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want to move forward and watch a barry goldwater spot. stop this, john, this is actually out of orders. this is the volgs wagon spot. john kennedy saw the spots that were being done by advertisers and he told his brother-in-law, go find me the firm that did these ads, i want them to advertise, do my ads in 1964, and this is how he got account in 1964 for lyndon johnson, this is a car ad they did. >>
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[ car starting ] >> have you ever wondered how the man who drives a snow plow drives to the snow plow? this one drive as volkswagan. so you can stop wondering.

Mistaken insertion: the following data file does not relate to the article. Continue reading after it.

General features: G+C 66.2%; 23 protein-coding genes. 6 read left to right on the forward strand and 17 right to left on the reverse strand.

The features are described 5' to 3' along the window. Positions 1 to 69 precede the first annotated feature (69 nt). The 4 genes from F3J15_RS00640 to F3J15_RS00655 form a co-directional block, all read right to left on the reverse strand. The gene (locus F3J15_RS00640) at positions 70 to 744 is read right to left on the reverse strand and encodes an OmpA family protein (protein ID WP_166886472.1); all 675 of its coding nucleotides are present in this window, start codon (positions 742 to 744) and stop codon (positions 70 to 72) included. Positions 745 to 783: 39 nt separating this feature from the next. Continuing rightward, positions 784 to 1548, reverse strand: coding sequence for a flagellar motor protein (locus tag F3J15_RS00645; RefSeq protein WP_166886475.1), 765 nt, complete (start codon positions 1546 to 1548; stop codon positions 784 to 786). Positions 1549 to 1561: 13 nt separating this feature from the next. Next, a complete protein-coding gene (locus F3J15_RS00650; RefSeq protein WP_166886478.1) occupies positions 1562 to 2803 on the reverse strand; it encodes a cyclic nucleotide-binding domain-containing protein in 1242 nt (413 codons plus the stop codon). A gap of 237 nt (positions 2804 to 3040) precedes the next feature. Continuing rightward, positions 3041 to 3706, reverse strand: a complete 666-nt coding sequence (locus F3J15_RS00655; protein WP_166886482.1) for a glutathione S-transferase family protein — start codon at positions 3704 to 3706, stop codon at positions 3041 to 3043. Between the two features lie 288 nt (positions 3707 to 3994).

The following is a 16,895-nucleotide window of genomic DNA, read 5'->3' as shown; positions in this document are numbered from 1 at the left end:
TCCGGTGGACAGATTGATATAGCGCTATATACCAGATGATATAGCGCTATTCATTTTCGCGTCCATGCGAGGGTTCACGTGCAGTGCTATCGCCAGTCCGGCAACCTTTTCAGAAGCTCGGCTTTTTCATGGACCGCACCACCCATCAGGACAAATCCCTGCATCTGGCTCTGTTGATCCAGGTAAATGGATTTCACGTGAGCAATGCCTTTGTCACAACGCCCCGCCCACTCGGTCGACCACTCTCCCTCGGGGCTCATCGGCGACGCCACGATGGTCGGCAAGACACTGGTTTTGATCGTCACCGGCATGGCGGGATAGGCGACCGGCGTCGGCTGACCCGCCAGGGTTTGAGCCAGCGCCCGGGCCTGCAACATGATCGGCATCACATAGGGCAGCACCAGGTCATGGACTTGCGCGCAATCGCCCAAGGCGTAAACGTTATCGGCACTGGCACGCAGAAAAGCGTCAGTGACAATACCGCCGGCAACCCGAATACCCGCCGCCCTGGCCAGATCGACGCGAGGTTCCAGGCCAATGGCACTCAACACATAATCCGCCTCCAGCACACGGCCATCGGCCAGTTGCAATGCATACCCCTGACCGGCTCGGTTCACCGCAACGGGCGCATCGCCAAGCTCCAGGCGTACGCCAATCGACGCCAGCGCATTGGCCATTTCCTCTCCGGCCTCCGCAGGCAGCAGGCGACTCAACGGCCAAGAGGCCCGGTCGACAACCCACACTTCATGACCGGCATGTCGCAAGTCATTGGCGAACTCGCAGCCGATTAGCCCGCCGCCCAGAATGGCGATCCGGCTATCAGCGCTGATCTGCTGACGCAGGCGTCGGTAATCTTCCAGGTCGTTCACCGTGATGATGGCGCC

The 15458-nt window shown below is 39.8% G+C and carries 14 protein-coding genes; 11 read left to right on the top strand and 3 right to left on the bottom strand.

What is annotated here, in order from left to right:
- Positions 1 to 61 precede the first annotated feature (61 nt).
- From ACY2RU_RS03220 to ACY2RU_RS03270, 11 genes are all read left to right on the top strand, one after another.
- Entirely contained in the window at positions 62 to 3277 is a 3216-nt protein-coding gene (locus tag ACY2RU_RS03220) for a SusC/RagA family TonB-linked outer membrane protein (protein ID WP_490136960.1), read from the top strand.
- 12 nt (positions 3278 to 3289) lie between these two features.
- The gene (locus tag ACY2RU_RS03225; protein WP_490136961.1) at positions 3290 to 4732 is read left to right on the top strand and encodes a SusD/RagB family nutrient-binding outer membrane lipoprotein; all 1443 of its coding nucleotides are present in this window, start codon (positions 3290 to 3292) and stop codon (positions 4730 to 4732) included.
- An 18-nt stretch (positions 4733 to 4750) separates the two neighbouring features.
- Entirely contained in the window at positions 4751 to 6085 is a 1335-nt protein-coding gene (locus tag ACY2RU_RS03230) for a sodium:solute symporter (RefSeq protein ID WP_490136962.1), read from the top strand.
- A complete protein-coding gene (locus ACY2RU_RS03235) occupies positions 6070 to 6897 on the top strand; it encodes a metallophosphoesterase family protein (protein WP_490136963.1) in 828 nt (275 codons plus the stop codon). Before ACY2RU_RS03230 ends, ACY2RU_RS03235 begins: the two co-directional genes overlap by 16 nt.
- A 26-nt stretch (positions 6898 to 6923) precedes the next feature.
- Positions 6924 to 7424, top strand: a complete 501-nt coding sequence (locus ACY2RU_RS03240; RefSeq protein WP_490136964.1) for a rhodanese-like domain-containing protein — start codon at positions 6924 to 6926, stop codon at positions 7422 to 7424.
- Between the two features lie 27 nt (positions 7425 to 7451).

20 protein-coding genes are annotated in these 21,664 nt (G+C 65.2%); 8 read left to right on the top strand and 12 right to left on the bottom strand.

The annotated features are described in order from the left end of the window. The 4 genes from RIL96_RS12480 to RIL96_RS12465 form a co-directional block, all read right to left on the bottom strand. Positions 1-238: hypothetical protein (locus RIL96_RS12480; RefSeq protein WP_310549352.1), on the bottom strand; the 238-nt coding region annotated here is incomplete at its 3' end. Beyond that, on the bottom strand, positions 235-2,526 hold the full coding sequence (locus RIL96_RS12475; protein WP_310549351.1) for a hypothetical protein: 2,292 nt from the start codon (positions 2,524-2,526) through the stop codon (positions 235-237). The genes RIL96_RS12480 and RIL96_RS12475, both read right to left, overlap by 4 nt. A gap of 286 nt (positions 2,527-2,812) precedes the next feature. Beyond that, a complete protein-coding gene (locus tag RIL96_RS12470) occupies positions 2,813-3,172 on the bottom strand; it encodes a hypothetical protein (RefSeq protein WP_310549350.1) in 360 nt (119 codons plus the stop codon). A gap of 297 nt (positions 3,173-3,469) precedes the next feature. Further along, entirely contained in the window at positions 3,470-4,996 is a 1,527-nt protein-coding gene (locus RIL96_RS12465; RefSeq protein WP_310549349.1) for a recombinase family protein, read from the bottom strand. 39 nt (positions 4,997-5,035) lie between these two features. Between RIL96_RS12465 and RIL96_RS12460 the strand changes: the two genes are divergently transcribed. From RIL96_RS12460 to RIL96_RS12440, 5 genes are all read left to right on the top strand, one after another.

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>> okay, those spots were out of order, and that was my fault. we will look at the goldwater spot and i'll come back and put it in perspective. >> don't look now, young man, the hand of big government is in your pocket. it's taking four months pay from what your daddy earns every year. and it's taking the security out of your grandmother's social security. >> you know, that is a great trouble with big government, it takes more and more of your earnings and destroyed individual initiative and responsibility. government must draw its strength from the people, as it's drains away the strength, it must under mine the foundations of self government. join me in helping to restore the individual freedoms and initiatives this nation new.